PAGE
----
Over the past few years, Asia has experienced some of the steepest increases in the number of women living with HIV/AIDS. Latest estimates show some 2.4 million adult women and an estimated 180,000 children were living with HIV/AIDS in Asia at the end of 2005. In Nepal, an estimated 16,000 women over the age of 14 were living with HIV/AIDS in 2005.1 Through network strengthening and leadership capacity development, the U.S. President's Emergency Plan for AIDS Relief (Emergency Plan/PEPFAR) works across the region to fight HIV/AIDS by empowering HIV-positive women to participate in policy and program decisions that affect their lives and health.
In 2004, in response to the growing HIV/AIDS epidemic and with support from the Emergency Plan, a group of 15 Nepalese women founded Sneha Samaj, the first support group for women and children living with and affected by HIV/AIDS in Nepal. Sneha Samaj means "community for love and affection."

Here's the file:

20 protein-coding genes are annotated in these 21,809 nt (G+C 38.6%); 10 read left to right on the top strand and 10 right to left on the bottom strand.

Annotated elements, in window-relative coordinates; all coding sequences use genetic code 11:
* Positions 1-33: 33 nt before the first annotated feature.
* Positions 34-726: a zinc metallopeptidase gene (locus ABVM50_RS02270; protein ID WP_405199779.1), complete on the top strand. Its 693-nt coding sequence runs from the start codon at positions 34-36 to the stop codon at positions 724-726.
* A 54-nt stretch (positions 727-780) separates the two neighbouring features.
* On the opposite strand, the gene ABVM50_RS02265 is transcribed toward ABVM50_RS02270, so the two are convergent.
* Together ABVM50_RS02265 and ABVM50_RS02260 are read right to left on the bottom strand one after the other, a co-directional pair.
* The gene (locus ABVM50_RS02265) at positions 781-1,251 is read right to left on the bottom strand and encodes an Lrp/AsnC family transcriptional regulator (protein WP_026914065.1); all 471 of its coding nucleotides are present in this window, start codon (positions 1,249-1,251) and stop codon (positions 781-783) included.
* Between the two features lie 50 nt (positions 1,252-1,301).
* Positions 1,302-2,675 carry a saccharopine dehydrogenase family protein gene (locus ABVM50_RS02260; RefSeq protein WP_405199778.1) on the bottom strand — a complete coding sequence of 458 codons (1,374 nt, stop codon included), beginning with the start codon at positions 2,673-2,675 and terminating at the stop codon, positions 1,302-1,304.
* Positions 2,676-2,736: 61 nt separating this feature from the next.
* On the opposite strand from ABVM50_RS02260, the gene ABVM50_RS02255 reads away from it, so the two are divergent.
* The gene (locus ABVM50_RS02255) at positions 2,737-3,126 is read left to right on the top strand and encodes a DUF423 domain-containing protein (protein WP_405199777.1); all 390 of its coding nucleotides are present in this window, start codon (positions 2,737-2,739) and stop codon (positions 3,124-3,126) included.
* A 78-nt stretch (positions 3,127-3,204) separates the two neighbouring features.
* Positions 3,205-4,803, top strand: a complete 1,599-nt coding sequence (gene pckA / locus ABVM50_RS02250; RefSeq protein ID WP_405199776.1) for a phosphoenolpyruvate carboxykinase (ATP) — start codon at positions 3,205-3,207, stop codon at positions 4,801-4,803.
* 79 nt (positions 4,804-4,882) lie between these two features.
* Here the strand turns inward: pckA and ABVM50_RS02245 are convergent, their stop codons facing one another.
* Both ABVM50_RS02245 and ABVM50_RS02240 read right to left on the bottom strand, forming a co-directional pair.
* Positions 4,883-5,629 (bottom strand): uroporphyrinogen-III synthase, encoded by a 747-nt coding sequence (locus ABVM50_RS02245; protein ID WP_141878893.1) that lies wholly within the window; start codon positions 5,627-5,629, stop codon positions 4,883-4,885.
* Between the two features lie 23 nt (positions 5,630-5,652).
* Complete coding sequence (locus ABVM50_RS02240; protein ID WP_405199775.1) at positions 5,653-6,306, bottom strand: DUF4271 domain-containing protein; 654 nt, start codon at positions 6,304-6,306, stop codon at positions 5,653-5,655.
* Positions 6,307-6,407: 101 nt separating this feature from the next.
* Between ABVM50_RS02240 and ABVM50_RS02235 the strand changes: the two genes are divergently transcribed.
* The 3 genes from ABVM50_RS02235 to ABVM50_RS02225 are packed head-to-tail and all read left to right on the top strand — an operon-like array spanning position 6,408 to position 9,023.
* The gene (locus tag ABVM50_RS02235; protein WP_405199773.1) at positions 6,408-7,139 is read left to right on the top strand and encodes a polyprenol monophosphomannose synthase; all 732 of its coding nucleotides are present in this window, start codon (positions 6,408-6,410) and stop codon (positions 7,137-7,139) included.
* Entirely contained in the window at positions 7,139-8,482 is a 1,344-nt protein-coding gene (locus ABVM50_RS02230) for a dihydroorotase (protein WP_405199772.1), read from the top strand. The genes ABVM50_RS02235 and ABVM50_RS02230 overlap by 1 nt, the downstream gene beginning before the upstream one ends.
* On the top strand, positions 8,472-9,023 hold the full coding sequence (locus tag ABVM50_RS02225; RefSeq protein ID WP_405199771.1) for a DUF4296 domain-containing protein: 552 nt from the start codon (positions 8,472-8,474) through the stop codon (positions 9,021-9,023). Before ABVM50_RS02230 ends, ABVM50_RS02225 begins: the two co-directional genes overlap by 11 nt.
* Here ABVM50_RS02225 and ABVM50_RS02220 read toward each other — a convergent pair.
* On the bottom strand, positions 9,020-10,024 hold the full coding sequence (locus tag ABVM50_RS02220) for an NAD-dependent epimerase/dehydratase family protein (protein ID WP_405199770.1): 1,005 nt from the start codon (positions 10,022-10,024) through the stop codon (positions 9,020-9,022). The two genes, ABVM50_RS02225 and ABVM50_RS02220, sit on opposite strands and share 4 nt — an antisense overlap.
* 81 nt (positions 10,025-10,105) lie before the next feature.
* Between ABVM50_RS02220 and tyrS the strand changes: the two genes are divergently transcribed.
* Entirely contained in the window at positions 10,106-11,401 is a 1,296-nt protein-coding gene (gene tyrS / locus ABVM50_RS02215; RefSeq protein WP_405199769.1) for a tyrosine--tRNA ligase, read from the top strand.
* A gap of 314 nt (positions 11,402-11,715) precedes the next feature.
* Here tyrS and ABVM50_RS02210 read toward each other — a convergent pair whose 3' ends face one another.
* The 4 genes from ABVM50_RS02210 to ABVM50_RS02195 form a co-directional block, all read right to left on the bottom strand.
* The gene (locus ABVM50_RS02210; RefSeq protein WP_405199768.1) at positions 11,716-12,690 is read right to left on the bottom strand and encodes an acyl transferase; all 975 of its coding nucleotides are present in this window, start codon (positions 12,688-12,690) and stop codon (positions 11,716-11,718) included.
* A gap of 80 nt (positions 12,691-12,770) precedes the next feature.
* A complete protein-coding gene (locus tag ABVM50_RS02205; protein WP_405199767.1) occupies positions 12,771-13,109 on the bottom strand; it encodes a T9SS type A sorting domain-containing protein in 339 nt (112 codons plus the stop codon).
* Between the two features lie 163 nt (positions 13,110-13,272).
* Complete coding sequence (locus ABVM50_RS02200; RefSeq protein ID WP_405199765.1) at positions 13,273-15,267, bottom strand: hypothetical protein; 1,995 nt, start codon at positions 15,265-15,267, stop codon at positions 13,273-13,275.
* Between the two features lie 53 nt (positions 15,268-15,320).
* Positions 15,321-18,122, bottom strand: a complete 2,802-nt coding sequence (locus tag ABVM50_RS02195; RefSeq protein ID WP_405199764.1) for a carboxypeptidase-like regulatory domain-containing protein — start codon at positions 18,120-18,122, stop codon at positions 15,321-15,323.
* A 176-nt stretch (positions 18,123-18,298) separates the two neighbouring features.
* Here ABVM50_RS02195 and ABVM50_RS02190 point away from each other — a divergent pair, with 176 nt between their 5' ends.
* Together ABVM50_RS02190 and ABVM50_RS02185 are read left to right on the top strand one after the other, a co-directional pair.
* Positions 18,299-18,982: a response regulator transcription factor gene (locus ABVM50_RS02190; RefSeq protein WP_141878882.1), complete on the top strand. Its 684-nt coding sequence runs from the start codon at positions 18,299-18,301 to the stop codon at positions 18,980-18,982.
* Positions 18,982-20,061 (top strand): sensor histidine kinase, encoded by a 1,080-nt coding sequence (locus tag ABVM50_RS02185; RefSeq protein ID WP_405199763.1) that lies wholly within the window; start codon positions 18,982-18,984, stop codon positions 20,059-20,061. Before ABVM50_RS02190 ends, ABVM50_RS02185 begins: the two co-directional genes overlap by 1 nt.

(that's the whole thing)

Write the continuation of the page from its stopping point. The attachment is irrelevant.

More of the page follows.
Sneha Samaj now has more than 30 members and continues to grow. "We feel so united these days," says Anar, a Sneha Samaj member. "We want to do so much for all the women who are HIV-positive. Whenever our friends are ill these days, we look after them, and they also look after us. Sneha Samaj has turned us into caring women."
The organization recently received start-up money to open a shop as an income-generating endeavor. With the funds, they purchased six sewing machines, sewing tables, racks, irons, lights and scissors. The shop employs seven women. Profits from the sale of products go toward Sneha Samaj's treatment and care programs. In the future, with continued PEPFAR support through the POLICY Project, the organization anticipates becoming a strong advocate for issues related to women and children affected by the epidemic.
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